Zuckerberg avoids Cambridge Analytica deposition as Facebook agrees to settle

It’s been four years since users alleging damage from the Cambridge Analytica scandal sued Facebook (now Meta) for selling reams of easily identifiable personal information to third parties, allegedly doing so even when users thought they had refused their consent. consent. In 2018, plaintiffs alleged in a consolidated lawsuit that Facebook acted “surprisingly recklessly” and did “almost nothing” to protect users from potential harm from this “intentionally” obscured massive data market. The company, they said, puts 87 million users at “substantial and imminent risk of identity theft, fraud, harassment, scams, text messages, unwanted emails and even piracy”. And users’ only option to avoid these risks was to put everything on Facebook in private mode, so that even friends wouldn’t see their activity.

Due to Facebook’s allegedly deceptive practices, the plaintiffs said that “Facebook users suffered concrete harm in a way that transcends a normal injury from a data breach.” Plaintiffs had gone so far in court to defend those claims that Meta CEO Mark Zuckerberg was scheduled to speak for six hours in September, along with lengthy depositions scheduled for Facebook’s former chief operating officer, Sheryl Sandberg, and Meta’s current Chief Growth Officer, Javier Olivan. However, it appears that none of these depositions will take place now.

On Friday, a joint petition was filed in the U.S. District Court for the Northern District of California. He confirmed that the plaintiffs and Facebook have reached a settlement agreement that appears to have finally ended the class action lawsuit that Meta previously said he hoped would be completed by March 2023.

It’s not yet clear how much the settlement will cost Facebook – which has already paid billions in fines to the FTC – but there may be more information about Facebook’s sanctions in the coming days. Although the joint motion requested 60 days to draft a written settlement agreement, U.S. District Judge Vince Chhabria only granted the motion in part. Chhabria said he still expects all parties “to appear at the hearing on Friday, September 2 to discuss sanctions.”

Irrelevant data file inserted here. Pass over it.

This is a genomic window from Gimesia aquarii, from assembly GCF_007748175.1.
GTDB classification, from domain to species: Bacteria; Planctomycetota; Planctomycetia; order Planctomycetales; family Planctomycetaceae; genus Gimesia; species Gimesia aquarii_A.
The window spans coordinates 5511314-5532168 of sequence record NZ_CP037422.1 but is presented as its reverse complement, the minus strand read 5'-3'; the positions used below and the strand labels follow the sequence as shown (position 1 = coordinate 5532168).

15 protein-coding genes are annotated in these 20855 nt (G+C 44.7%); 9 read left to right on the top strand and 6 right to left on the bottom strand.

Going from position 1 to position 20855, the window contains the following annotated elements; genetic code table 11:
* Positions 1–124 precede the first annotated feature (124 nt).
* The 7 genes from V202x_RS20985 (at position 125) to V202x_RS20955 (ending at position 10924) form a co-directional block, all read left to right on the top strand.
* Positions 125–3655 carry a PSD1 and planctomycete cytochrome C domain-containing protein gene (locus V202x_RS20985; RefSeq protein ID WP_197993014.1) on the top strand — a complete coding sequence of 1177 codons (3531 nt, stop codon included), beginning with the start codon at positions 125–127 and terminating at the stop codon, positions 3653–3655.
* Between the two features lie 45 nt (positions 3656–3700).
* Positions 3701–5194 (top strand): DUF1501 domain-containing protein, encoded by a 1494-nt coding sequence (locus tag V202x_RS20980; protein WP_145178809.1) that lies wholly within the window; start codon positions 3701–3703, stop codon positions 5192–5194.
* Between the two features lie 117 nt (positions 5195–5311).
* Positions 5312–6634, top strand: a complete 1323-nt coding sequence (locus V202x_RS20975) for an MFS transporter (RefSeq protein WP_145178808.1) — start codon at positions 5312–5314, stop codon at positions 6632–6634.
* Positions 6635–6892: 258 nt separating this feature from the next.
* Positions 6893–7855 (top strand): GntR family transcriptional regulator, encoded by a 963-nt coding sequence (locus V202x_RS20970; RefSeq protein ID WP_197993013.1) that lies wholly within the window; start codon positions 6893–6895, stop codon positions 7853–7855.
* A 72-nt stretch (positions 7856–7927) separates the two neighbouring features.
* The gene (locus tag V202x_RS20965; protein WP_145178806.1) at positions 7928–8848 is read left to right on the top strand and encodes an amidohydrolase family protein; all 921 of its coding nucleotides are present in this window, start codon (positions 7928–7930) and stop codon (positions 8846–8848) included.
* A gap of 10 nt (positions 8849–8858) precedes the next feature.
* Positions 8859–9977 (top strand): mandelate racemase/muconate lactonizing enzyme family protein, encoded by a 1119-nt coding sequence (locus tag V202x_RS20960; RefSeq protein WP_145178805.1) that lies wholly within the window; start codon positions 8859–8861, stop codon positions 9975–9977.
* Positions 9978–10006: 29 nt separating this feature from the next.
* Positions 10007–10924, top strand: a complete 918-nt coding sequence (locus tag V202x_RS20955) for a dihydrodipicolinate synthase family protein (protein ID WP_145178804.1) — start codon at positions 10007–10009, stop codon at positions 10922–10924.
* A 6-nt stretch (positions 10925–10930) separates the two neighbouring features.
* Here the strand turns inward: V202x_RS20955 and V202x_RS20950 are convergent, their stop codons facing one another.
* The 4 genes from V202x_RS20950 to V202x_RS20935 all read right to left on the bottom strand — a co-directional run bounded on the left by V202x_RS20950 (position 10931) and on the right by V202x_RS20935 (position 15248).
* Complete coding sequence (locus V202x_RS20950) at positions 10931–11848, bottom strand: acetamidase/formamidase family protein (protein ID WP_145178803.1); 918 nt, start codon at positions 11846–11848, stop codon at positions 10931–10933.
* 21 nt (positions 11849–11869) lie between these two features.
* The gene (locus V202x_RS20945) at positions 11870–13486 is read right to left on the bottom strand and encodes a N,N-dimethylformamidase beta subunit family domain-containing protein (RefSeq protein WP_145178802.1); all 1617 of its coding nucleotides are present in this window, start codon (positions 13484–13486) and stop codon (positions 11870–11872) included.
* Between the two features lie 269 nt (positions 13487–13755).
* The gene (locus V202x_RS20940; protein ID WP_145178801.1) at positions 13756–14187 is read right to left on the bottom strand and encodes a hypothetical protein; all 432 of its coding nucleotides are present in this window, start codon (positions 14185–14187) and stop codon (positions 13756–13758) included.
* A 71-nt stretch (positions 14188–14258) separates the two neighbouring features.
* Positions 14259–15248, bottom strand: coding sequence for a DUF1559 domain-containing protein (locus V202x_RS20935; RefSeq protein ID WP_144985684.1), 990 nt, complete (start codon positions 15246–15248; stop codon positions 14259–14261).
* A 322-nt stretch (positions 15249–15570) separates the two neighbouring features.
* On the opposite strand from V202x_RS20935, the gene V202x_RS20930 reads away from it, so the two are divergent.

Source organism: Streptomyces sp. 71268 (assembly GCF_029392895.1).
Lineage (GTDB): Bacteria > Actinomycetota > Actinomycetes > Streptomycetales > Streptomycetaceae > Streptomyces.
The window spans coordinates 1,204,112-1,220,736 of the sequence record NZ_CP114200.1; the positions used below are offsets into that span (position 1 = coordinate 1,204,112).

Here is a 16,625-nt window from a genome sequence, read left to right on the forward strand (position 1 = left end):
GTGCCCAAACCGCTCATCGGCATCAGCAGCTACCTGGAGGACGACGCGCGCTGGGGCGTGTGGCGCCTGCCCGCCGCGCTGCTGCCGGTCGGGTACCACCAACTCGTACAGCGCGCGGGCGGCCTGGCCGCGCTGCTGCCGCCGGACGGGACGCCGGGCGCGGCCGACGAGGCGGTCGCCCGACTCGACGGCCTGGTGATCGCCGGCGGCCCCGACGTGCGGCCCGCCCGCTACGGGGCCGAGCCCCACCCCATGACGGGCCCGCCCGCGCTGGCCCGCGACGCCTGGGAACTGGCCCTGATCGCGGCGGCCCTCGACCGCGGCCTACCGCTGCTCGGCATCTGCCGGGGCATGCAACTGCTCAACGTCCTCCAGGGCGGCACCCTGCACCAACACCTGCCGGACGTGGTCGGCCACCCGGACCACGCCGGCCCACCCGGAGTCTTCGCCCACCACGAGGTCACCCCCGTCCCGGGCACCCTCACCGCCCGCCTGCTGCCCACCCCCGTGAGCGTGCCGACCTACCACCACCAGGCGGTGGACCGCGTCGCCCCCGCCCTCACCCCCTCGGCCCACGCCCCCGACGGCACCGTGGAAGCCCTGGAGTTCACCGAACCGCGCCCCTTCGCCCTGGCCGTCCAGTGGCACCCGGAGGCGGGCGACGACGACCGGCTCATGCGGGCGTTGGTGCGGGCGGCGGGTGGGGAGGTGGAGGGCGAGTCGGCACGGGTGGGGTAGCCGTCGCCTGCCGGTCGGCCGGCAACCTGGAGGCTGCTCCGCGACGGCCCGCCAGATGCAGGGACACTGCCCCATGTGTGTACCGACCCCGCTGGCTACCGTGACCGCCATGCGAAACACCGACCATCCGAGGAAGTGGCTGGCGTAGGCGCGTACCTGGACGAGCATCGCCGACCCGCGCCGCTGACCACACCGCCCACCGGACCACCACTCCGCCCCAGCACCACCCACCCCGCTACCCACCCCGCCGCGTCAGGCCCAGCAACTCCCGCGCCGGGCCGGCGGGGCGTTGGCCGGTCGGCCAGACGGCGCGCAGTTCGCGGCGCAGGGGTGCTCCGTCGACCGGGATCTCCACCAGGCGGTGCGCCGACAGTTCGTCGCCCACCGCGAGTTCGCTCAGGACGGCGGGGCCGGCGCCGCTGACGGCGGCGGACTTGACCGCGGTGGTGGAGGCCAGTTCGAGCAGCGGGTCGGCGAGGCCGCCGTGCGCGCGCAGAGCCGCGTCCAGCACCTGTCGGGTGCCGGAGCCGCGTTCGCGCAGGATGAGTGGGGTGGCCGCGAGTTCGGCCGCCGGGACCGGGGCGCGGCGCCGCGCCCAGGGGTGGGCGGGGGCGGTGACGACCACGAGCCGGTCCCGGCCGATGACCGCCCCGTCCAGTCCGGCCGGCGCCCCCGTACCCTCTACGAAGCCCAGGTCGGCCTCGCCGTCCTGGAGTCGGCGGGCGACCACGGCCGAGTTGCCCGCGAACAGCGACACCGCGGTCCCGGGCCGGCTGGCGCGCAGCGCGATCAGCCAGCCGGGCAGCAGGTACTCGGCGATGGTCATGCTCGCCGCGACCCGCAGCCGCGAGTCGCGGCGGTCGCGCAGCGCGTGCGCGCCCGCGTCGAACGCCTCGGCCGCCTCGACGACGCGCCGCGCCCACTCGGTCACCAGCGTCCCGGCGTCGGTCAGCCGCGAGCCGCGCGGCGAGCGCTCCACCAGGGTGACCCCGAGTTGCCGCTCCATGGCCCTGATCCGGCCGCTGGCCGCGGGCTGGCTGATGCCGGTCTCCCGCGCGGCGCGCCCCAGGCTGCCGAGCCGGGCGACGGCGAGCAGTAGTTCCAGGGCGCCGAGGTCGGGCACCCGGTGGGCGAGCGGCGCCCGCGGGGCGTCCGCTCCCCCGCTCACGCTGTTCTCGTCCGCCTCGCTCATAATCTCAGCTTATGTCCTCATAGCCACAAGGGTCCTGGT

Meta and Facebook’s legal team told Ars they had no comment. The plaintiffs’ legal team did not immediately respond.

What did Facebook users want the court to decide?

The plaintiffs originally asked in their lawsuit that the court order an audit and disclosure of Facebook, a change to Facebook’s default settings, “compensation for unprecedented levels of privacy invasions” and damages for users “who did not understand what was removed from Facebook”. them and how Facebook took advantage of them. Additional relief was also requested.

Part of their complaint was that privacy settings that gave users control over their data were buried in the app, while privacy settings that didn’t offer the same control over data were made accessible. According to the plaintiffs, this was misleading to users, who say they weren’t even notified once Facebook learned of Cambridge Analytica’s illegal data purchase.

Since 2018, Meta has changed some of Facebook’s policies, but the plaintiffs alleged that “it has only done so now as a result of regulatory and government outrage.” In addition to fines, the FTC imposed “significant requirements to enhance accountability and transparency” in 2019.

Currently, Congress is considering legislation called the Digital Accountability and Transparency to Advance Privacy Act (aka DATA Privacy Act), which would grant federal protections to users of popular web services. If passed, the law would require tech companies to provide “accessible notice to consumers about the company’s privacy practices.”

Until the technology is better regulated, users are bound to trust companies to update their policies as privacy and security risks become known. During an earnings call earlier this year, Meta signaled that it was motivated to keep updating its policies. Management said the company will invest in more secure ways for advertiser privacy to target marketing to users. This includes beta testing with major advertisers of a new “privacy-enhancing” technology called Private Lift. This “measurement solution”, says Meta, adds “additional layers of privacy to limit what information can be learned” by advertisers and Meta while allowing advertisers to effectively target users.

Zuckerberg avoids Cambridge Analytica deposition as Facebook agrees to settle

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